Even Chuck's best friend Morgan has an interesting character arc. At first, he is very annoying, providing some comic relief but often getting in Chuck's way unintentionally. However, he finds out Chuck's secret and begins working with the team. His knowledge of Chuck saves the team on more than one occasion, and his working with the team goes to show you how close the two of them are. That was a complaint I had early in the show: that Morgan and Chuck did not seem very good friends despite their claims to the contrary. But, in working together, you can see why they've remained best friends. Morgan grows up as the show progresses, showing responsibility and bravery. His arc is one of the most impressive and noticeable, going from climbing in Chuck's window to hang out and play Call of Duty, to walking through the front door as a man and solid member of Chuck's team.

Finally, there's Chuck. As a friend pointed out, his haircut changed for the better as the show went on, making him look less dopey, so that's good, haha. Additionally, Chuck moves from being a victim to a hero over the course of the show. At first, he is at the mercy of the Intersect, having to do whatever Casey or Sarah asked/told him to do, having to balance his two lives, and lie to his friends and family to carry out missions he never asked for. Later, Chuck's confidence grows and he becomes a real spy, leading missions and saving the day. While his abilities improve, Chuck's natural goodness, and oddity come out, making for some interesting situations and odd saves throughout the show.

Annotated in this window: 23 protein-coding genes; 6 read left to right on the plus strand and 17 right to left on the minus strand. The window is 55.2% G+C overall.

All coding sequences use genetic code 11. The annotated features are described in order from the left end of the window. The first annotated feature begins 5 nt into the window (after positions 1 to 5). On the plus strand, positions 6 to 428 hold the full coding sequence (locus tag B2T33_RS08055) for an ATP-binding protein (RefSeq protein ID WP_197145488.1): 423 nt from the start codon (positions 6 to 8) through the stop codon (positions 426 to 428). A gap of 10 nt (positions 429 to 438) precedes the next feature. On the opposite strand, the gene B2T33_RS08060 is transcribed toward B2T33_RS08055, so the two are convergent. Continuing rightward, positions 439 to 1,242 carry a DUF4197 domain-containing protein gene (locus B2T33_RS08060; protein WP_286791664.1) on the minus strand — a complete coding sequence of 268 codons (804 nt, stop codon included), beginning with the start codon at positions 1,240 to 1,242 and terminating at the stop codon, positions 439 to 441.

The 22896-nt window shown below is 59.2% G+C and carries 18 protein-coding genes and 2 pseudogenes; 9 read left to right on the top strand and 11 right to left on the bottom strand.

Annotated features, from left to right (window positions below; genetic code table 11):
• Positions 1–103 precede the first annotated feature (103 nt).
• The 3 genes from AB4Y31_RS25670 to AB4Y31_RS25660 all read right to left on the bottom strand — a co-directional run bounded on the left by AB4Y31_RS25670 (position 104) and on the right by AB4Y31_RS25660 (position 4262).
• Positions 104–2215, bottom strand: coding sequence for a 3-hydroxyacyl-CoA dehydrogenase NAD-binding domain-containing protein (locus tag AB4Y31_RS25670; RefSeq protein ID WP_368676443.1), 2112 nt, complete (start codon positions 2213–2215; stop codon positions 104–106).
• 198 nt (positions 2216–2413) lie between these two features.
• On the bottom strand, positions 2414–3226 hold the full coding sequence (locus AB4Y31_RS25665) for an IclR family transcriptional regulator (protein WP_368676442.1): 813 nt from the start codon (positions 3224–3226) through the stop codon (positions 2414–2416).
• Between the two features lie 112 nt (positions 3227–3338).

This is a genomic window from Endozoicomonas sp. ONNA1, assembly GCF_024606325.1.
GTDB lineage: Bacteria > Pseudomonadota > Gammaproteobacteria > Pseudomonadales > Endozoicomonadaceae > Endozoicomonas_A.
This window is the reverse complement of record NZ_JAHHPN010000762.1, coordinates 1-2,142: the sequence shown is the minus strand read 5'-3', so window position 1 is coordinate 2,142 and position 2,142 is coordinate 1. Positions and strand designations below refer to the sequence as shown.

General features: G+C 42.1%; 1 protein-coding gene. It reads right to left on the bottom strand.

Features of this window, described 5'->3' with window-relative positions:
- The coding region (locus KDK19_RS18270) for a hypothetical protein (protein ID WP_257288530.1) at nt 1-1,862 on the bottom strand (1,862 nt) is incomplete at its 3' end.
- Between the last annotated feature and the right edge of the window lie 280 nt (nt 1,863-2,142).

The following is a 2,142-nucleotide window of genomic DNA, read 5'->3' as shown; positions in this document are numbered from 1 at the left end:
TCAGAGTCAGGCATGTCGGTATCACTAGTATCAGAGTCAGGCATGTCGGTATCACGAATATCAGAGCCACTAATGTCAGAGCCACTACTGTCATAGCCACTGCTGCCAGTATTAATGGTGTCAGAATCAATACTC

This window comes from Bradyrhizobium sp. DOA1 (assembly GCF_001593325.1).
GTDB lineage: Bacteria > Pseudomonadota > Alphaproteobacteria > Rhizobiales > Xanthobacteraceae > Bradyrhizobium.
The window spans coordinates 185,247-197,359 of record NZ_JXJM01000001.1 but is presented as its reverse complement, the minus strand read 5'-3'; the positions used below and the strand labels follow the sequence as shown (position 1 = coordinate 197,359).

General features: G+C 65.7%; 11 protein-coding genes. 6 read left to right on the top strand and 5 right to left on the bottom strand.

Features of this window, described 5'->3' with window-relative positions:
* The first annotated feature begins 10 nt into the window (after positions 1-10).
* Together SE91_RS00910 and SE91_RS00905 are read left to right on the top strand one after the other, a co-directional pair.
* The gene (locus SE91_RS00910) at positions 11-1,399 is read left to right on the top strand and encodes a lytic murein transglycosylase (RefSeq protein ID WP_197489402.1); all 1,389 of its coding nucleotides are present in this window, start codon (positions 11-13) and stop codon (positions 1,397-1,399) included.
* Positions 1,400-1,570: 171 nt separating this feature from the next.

A couple of things I want to mention about the show in general. First, Robert Duncan McNeil is the producer of this show. For anyone familiar with Star Trek: Voyager, he played Tom Paris. For anyone not familiar, well, it makes sense that the most badass, suave, spy-like character on that show ended up making a spy show of his own.

Secondly, there's one really cool thing I love about Chuck. Their lack of deus ex machina, or more precisely, the show's ability to demonstrate it early on and make it seem either entirely believable or at least, not out of nowhere. The first episode, when we first see Chuck, he is instructing his fellow Buy More colleagues, that there is a website out there, with a virus on it that will cause a specific type of computer to literally crash and burn. He demonstrates that and the show goes on. I thought at first it was just the show's way of showing us that Chuck is a normal person, doing a job. Later, however, there is a bomb in a hotel, and while Casey and Sarah think about how to disarm it, Chuck notices that the computer running it is the same model as the one he was working on earlier. He connects it to the website, and the computer crashes, defusing the bomb. Maybe not entirely believable, but makes me feel better when I see a show actually trying to do things right. 

As a nerd, I love the references. The show routinely throws a movie, comic book, or video game reference out there for you to catch. Often, they're lines of dialogue from the ever nerdy Chuck and Morgan, sometimes, they're background content which adds more flavour to the show. Sometimes, a situation will seem to pan out exactly like one in a movie, and just when you wonder if they meant to do that, they make it obvious they did, but they do something to make it fit and make you laugh.

Surprising guest appearances, from Scott Bakula (Quantum Leap, Star Trek: Enterprise), Linda Hamilton (Terminator, Terminator II), to Carrie Anne Moss (The Matrix Trilogy) and even Dolph Lundgren and Timothy Dalton, even Isaiah Mustafa (the Old Spice Guy), the show keeps me interested.

Oh, one more thing: the creators of the show said they are doing only 4 seasons and then stopping. If they go through with it, I'll be very happy. I never want a good thing to end, but I am tired of good shows carrying on way too long, just to pander to the audience, when they should be wrapping up their craft. You know of shows like that, I know you do.

So, that's it. The show is in its final season, and I for one am excited about how it will all end. Check it out, like I said, it's formulaic, but that's a good thing. If you like the first two episodes, you'll love the rest of the show.

Thanks for reading!